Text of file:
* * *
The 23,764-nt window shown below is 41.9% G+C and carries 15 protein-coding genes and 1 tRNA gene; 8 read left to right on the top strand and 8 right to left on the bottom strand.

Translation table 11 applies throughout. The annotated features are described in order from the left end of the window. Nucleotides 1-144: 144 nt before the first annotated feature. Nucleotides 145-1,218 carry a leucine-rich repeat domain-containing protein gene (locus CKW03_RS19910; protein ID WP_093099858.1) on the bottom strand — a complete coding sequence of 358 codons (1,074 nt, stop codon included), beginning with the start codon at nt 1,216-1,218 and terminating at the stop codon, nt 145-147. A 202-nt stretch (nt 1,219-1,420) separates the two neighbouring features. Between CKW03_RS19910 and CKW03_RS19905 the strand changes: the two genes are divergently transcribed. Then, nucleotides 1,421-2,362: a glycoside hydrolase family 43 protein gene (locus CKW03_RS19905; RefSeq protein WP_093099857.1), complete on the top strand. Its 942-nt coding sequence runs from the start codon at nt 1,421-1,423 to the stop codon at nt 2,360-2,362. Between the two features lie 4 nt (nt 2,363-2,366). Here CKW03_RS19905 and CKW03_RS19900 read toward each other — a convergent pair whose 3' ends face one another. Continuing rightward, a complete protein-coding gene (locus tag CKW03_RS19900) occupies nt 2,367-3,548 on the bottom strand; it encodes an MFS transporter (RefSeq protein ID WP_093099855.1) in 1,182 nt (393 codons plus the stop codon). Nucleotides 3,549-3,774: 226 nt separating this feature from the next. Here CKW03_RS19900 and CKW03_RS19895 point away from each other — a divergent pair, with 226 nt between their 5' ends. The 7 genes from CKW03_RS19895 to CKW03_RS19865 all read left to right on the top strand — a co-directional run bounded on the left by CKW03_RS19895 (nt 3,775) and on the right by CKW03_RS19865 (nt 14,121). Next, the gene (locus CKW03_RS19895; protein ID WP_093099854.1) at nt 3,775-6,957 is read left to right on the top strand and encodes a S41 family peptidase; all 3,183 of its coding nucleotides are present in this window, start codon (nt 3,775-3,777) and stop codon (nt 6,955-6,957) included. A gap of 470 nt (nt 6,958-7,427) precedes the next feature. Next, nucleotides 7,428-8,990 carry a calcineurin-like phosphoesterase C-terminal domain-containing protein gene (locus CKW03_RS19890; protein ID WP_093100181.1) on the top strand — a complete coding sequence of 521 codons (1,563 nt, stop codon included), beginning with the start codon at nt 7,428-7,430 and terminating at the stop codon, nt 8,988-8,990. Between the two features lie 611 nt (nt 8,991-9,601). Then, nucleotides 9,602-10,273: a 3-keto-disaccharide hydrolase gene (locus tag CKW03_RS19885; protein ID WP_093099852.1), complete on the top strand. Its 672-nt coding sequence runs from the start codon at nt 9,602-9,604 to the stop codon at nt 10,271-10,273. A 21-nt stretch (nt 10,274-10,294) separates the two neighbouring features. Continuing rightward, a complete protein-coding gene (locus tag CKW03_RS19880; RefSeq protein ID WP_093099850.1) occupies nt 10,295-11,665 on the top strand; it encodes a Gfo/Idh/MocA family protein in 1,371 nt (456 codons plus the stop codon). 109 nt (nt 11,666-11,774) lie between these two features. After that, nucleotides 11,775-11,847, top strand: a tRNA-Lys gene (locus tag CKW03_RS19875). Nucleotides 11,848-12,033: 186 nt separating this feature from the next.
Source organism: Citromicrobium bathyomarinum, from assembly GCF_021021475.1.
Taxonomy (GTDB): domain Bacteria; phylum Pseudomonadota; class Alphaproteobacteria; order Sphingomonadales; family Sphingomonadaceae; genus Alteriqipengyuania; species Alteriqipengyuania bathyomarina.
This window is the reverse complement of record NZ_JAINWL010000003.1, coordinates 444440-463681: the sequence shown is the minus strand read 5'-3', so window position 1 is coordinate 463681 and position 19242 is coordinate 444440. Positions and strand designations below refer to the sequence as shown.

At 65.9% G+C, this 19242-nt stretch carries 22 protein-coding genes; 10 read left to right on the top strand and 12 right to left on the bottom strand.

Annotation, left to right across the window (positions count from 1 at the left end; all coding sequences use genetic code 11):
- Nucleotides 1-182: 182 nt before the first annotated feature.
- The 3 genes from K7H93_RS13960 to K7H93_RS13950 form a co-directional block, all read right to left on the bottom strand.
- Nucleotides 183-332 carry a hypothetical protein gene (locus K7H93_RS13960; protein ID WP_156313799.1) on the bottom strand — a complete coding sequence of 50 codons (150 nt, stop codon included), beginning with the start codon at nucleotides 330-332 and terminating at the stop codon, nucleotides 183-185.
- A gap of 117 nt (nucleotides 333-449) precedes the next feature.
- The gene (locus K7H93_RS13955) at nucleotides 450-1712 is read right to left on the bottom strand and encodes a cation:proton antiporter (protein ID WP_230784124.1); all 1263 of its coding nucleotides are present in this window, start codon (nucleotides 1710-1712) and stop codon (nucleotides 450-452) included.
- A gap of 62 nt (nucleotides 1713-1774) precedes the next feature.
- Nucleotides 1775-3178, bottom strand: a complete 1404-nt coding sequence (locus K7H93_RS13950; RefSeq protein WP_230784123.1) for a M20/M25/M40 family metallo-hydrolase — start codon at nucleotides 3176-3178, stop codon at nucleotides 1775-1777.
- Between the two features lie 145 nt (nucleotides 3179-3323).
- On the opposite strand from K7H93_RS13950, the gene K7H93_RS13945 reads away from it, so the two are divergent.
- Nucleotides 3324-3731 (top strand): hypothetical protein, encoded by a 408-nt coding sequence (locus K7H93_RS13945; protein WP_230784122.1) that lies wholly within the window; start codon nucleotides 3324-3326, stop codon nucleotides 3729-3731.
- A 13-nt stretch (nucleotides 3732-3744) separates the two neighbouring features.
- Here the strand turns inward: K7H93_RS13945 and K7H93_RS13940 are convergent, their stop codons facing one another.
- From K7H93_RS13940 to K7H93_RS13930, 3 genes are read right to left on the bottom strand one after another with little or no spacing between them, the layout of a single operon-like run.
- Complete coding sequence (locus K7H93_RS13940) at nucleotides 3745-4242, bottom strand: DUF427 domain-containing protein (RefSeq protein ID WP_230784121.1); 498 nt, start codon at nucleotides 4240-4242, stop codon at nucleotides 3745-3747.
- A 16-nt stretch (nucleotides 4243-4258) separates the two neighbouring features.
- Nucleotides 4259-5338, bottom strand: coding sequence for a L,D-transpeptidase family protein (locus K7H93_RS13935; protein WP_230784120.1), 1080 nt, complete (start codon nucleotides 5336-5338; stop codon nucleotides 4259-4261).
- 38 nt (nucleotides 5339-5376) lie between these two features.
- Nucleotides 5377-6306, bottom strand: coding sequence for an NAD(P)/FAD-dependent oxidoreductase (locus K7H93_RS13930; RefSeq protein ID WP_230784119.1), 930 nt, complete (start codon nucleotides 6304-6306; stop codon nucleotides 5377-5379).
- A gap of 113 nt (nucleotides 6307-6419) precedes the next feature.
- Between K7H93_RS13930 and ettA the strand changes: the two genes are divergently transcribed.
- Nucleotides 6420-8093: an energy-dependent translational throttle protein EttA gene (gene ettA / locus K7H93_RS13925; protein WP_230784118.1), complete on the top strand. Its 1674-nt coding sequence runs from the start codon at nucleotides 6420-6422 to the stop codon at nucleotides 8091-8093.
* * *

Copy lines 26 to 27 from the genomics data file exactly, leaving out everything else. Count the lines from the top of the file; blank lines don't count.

- A gap of 113 nt (nucleotides 6307-6419) precedes the next feature.
- Between K7H93_RS13930 and ettA the strand changes: the two genes are divergently transcribed.